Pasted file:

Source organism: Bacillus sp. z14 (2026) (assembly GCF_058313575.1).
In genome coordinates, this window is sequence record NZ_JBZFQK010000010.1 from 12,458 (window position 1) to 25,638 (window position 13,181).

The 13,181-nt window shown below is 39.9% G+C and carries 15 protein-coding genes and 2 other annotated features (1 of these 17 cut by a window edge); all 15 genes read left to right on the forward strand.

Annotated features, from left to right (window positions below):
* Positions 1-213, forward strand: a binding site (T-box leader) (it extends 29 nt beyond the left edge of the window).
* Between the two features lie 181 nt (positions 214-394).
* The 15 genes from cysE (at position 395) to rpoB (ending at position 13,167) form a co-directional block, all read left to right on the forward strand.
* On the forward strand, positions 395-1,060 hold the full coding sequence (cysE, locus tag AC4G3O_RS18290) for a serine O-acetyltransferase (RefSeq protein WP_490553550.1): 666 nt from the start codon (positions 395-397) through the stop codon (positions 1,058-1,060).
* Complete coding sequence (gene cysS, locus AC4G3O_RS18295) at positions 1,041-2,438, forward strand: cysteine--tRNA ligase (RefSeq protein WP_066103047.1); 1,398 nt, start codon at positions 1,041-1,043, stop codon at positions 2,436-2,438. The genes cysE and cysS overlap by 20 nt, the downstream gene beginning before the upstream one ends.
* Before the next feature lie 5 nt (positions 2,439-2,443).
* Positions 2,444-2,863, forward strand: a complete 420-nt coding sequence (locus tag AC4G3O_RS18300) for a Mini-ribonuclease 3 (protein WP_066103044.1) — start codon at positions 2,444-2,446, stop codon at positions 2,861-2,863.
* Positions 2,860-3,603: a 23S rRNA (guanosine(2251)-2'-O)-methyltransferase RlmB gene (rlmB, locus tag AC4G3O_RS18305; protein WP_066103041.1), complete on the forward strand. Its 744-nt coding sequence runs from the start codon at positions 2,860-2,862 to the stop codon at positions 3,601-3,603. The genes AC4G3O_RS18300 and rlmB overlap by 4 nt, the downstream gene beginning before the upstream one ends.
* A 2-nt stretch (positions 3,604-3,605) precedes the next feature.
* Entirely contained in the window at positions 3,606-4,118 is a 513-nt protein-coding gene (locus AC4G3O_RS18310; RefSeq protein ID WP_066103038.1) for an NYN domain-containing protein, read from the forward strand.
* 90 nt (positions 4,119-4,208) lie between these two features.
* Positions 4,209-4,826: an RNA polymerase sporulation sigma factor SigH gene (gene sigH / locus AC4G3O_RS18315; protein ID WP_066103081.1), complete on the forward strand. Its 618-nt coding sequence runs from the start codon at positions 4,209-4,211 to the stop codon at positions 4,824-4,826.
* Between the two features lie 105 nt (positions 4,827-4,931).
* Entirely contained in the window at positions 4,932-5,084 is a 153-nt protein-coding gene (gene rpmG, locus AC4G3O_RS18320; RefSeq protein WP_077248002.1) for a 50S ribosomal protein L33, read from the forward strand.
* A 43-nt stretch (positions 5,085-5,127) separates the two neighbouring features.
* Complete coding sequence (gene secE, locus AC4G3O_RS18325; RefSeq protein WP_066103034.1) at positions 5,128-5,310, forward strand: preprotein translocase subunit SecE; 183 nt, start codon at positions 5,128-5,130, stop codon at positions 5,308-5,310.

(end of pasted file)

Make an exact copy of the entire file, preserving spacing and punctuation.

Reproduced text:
Source organism: Bacillus sp. z14 (2026) (assembly GCF_058313575.1).
In genome coordinates, this window is sequence record NZ_JBZFQK010000010.1 from 12,458 (window position 1) to 25,638 (window position 13,181).

The 13,181-nt window shown below is 39.9% G+C and carries 15 protein-coding genes and 2 other annotated features (1 of these 17 cut by a window edge); all 15 genes read left to right on the forward strand.

Annotated features, from left to right (window positions below):
* Positions 1-213, forward strand: a binding site (T-box leader) (it extends 29 nt beyond the left edge of the window).
* Between the two features lie 181 nt (positions 214-394).
* The 15 genes from cysE (at position 395) to rpoB (ending at position 13,167) form a co-directional block, all read left to right on the forward strand.
* On the forward strand, positions 395-1,060 hold the full coding sequence (cysE, locus tag AC4G3O_RS18290) for a serine O-acetyltransferase (RefSeq protein WP_490553550.1): 666 nt from the start codon (positions 395-397) through the stop codon (positions 1,058-1,060).
* Complete coding sequence (gene cysS, locus AC4G3O_RS18295) at positions 1,041-2,438, forward strand: cysteine--tRNA ligase (RefSeq protein WP_066103047.1); 1,398 nt, start codon at positions 1,041-1,043, stop codon at positions 2,436-2,438. The genes cysE and cysS overlap by 20 nt, the downstream gene beginning before the upstream one ends.
* Before the next feature lie 5 nt (positions 2,439-2,443).
* Positions 2,444-2,863, forward strand: a complete 420-nt coding sequence (locus tag AC4G3O_RS18300) for a Mini-ribonuclease 3 (protein WP_066103044.1) — start codon at positions 2,444-2,446, stop codon at positions 2,861-2,863.
* Positions 2,860-3,603: a 23S rRNA (guanosine(2251)-2'-O)-methyltransferase RlmB gene (rlmB, locus tag AC4G3O_RS18305; protein WP_066103041.1), complete on the forward strand. Its 744-nt coding sequence runs from the start codon at positions 2,860-2,862 to the stop codon at positions 3,601-3,603. The genes AC4G3O_RS18300 and rlmB overlap by 4 nt, the downstream gene beginning before the upstream one ends.
* A 2-nt stretch (positions 3,604-3,605) precedes the next feature.
* Entirely contained in the window at positions 3,606-4,118 is a 513-nt protein-coding gene (locus AC4G3O_RS18310; RefSeq protein ID WP_066103038.1) for an NYN domain-containing protein, read from the forward strand.
* 90 nt (positions 4,119-4,208) lie between these two features.
* Positions 4,209-4,826: an RNA polymerase sporulation sigma factor SigH gene (gene sigH / locus AC4G3O_RS18315; protein ID WP_066103081.1), complete on the forward strand. Its 618-nt coding sequence runs from the start codon at positions 4,209-4,211 to the stop codon at positions 4,824-4,826.
* Between the two features lie 105 nt (positions 4,827-4,931).
* Entirely contained in the window at positions 4,932-5,084 is a 153-nt protein-coding gene (gene rpmG, locus AC4G3O_RS18320; RefSeq protein WP_077248002.1) for a 50S ribosomal protein L33, read from the forward strand.
* A 43-nt stretch (positions 5,085-5,127) separates the two neighbouring features.
* Complete coding sequence (gene secE, locus AC4G3O_RS18325; RefSeq protein WP_066103034.1) at positions 5,128-5,310, forward strand: preprotein translocase subunit SecE; 183 nt, start codon at positions 5,128-5,130, stop codon at positions 5,308-5,310.